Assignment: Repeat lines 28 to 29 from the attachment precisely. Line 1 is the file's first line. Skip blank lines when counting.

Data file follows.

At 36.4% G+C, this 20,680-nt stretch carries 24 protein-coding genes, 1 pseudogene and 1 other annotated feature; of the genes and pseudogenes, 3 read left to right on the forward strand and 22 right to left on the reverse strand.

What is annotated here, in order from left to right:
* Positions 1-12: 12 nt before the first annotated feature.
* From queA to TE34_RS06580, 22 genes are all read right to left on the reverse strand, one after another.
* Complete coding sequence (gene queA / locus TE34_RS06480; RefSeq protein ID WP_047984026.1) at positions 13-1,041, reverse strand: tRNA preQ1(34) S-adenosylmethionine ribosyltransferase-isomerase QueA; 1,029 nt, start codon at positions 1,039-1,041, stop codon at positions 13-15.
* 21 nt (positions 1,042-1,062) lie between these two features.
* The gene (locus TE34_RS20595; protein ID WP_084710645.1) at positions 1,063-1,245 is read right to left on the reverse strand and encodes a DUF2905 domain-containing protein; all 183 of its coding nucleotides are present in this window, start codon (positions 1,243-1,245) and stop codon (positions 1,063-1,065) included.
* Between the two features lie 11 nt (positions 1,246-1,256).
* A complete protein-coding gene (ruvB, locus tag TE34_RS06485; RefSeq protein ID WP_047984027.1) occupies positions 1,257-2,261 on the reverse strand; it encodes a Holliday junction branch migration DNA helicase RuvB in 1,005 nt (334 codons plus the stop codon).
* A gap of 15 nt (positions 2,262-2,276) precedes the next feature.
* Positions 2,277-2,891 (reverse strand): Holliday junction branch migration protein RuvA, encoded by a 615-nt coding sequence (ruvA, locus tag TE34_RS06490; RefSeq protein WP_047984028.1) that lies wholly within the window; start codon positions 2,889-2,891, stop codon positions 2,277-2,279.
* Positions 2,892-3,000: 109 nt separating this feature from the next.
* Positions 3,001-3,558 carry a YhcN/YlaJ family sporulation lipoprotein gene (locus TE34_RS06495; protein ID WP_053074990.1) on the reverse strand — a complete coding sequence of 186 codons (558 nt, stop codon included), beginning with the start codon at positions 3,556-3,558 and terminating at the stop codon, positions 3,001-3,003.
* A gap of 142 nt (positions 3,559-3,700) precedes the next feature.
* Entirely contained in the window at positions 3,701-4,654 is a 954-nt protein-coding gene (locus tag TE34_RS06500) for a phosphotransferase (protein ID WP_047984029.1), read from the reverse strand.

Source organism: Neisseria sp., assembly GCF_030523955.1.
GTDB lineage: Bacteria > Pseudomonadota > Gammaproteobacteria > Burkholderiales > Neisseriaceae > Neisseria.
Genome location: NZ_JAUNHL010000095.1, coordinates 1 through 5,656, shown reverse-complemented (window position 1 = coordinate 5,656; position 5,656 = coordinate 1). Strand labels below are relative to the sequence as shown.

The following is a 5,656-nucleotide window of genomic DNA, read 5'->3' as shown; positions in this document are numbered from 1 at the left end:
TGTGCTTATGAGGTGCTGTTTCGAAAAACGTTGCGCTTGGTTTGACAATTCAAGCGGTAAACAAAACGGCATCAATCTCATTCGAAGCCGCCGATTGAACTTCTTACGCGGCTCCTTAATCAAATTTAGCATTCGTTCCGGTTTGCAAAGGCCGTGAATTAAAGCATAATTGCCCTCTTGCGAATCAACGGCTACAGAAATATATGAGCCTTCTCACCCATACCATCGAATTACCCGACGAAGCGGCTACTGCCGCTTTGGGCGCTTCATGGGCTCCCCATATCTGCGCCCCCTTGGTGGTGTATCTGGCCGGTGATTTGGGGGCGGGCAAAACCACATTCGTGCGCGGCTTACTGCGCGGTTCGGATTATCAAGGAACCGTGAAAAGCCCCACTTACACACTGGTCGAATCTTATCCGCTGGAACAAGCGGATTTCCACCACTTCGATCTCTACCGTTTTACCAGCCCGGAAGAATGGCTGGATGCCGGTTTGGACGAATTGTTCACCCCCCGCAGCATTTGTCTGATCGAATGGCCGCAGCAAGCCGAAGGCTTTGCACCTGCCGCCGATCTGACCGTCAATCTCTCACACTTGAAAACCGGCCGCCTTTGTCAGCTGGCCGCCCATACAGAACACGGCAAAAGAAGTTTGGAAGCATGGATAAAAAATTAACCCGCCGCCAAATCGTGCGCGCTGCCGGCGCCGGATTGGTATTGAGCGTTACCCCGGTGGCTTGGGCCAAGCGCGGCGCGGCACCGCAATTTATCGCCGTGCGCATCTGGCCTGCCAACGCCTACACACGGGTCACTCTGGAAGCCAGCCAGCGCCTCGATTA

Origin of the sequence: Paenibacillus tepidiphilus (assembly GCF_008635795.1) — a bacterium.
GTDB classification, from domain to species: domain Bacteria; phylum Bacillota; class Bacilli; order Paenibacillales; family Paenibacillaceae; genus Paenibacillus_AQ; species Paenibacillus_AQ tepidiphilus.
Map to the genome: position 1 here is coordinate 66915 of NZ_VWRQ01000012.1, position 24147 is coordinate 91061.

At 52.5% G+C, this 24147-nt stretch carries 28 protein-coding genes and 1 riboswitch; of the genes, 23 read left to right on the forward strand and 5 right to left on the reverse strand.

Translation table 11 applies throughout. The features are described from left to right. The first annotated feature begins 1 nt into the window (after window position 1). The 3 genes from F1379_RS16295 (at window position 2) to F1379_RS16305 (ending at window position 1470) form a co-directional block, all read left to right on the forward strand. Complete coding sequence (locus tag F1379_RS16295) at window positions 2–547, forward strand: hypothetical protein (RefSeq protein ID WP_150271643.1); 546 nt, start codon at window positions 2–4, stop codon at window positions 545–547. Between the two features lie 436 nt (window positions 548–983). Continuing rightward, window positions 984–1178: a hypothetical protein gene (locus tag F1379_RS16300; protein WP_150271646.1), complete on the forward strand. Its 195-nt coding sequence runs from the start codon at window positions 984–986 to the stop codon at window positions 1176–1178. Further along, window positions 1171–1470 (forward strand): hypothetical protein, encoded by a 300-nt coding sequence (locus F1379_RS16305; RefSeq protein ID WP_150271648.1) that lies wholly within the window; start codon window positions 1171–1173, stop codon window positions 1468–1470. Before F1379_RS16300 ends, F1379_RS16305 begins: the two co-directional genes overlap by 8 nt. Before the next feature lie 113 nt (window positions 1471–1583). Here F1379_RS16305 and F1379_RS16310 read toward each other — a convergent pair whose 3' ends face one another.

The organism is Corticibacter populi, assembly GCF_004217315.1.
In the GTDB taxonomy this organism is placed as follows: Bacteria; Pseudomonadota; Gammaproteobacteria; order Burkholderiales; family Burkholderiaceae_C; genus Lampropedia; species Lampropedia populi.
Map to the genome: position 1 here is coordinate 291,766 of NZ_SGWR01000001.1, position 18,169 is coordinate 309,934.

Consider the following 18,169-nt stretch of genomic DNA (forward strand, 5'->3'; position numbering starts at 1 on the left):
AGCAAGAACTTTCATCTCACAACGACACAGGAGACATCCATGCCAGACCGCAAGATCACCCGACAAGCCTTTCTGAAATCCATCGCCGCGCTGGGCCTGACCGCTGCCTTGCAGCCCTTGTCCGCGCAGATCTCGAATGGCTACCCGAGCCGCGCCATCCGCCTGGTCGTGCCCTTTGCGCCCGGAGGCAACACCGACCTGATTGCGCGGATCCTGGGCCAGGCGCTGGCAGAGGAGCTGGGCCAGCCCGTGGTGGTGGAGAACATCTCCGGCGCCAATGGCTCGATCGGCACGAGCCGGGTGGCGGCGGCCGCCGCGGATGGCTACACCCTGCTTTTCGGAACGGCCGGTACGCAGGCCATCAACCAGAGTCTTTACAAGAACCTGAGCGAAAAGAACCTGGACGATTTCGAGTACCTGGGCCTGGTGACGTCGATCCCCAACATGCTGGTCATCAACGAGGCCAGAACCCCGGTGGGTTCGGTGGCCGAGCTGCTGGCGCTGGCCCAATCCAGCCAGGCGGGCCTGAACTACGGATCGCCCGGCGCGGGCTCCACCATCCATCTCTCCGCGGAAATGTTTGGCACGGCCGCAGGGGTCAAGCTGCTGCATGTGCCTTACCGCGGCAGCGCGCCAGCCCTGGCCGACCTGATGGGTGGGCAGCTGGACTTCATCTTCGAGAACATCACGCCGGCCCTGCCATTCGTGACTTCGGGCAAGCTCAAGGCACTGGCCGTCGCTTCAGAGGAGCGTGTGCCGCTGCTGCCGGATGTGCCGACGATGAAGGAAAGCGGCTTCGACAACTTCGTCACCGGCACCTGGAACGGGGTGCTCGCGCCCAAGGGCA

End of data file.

Map to the genome: position 1 here is coordinate 291,766 of NZ_SGWR01000001.1, position 18,169 is coordinate 309,934.

Consider the following 18,169-nt stretch of genomic DNA (forward strand, 5'->3'; position numbering starts at 1 on the left):